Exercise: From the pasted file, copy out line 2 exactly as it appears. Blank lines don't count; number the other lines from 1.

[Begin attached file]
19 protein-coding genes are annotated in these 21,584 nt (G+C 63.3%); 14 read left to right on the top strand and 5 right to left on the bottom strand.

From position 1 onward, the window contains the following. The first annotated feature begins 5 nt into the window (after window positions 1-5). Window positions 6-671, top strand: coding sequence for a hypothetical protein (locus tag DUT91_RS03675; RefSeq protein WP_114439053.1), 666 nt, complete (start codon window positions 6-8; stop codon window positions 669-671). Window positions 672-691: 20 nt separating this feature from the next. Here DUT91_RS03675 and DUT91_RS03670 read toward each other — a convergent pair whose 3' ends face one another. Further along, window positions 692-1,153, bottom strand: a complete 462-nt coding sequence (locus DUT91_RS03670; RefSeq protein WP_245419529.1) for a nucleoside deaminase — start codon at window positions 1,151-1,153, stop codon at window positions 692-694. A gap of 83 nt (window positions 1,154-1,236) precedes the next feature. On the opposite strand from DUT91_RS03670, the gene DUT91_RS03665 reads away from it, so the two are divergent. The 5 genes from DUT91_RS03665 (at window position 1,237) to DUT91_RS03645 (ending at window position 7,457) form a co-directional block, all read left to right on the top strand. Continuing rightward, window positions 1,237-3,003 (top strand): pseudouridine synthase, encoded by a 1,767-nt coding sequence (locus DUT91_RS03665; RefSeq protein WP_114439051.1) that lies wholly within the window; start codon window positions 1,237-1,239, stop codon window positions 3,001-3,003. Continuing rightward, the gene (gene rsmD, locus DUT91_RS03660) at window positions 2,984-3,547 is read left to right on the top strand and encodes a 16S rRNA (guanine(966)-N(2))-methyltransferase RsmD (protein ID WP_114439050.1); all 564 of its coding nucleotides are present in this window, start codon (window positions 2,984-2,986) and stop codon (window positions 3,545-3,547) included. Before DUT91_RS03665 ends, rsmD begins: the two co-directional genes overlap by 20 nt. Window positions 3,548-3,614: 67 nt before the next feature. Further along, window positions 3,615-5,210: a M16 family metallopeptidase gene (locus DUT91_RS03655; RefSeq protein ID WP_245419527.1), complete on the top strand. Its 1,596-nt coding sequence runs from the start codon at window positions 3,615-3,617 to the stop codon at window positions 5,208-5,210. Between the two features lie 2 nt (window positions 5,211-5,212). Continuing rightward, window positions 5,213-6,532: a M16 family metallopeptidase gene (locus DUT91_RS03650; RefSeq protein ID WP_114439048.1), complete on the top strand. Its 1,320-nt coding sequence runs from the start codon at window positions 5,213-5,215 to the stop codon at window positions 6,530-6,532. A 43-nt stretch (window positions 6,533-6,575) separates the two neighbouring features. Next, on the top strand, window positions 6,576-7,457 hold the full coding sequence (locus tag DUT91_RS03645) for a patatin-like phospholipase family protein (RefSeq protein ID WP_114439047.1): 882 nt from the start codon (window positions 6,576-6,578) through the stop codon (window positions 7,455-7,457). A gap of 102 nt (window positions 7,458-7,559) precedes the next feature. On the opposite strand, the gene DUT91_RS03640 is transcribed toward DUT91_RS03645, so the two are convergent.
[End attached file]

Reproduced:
From position 1 onward, the window contains the following. The first annotated feature begins 5 nt into the window (after window positions 1-5). Window positions 6-671, top strand: coding sequence for a hypothetical protein (locus tag DUT91_RS03675; RefSeq protein WP_114439053.1), 666 nt, complete (start codon window positions 6-8; stop codon window positions 669-671). Window positions 672-691: 20 nt separating this feature from the next. Here DUT91_RS03675 and DUT91_RS03670 read toward each other — a convergent pair whose 3' ends face one another. Further along, window positions 692-1,153, bottom strand: a complete 462-nt coding sequence (locus DUT91_RS03670; RefSeq protein WP_245419529.1) for a nucleoside deaminase — start codon at window positions 1,151-1,153, stop codon at window positions 692-694. A gap of 83 nt (window positions 1,154-1,236) precedes the next feature. On the opposite strand from DUT91_RS03670, the gene DUT91_RS03665 reads away from it, so the two are divergent. The 5 genes from DUT91_RS03665 (at window position 1,237) to DUT91_RS03645 (ending at window position 7,457) form a co-directional block, all read left to right on the top strand. Continuing rightward, window positions 1,237-3,003 (top strand): pseudouridine synthase, encoded by a 1,767-nt coding sequence (locus DUT91_RS03665; RefSeq protein WP_114439051.1) that lies wholly within the window; start codon window positions 1,237-1,239, stop codon window positions 3,001-3,003. Continuing rightward, the gene (gene rsmD, locus DUT91_RS03660) at window positions 2,984-3,547 is read left to right on the top strand and encodes a 16S rRNA (guanine(966)-N(2))-methyltransferase RsmD (protein ID WP_114439050.1); all 564 of its coding nucleotides are present in this window, start codon (window positions 2,984-2,986) and stop codon (window positions 3,545-3,547) included. Before DUT91_RS03665 ends, rsmD begins: the two co-directional genes overlap by 20 nt. Window positions 3,548-3,614: 67 nt before the next feature. Further along, window positions 3,615-5,210: a M16 family metallopeptidase gene (locus DUT91_RS03655; RefSeq protein ID WP_245419527.1), complete on the top strand. Its 1,596-nt coding sequence runs from the start codon at window positions 3,615-3,617 to the stop codon at window positions 5,208-5,210. Between the two features lie 2 nt (window positions 5,211-5,212). Continuing rightward, window positions 5,213-6,532: a M16 family metallopeptidase gene (locus DUT91_RS03650; RefSeq protein ID WP_114439048.1), complete on the top strand. Its 1,320-nt coding sequence runs from the start codon at window positions 5,213-5,215 to the stop codon at window positions 6,530-6,532. A 43-nt stretch (window positions 6,533-6,575) separates the two neighbouring features. Next, on the top strand, window positions 6,576-7,457 hold the full coding sequence (locus tag DUT91_RS03645) for a patatin-like phospholipase family protein (RefSeq protein ID WP_114439047.1): 882 nt from the start codon (window positions 6,576-6,578) through the stop codon (window positions 7,455-7,457). A gap of 102 nt (window positions 7,458-7,559) precedes the next feature. On the opposite strand, the gene DUT91_RS03640 is transcribed toward DUT91_RS03645, so the two are convergent.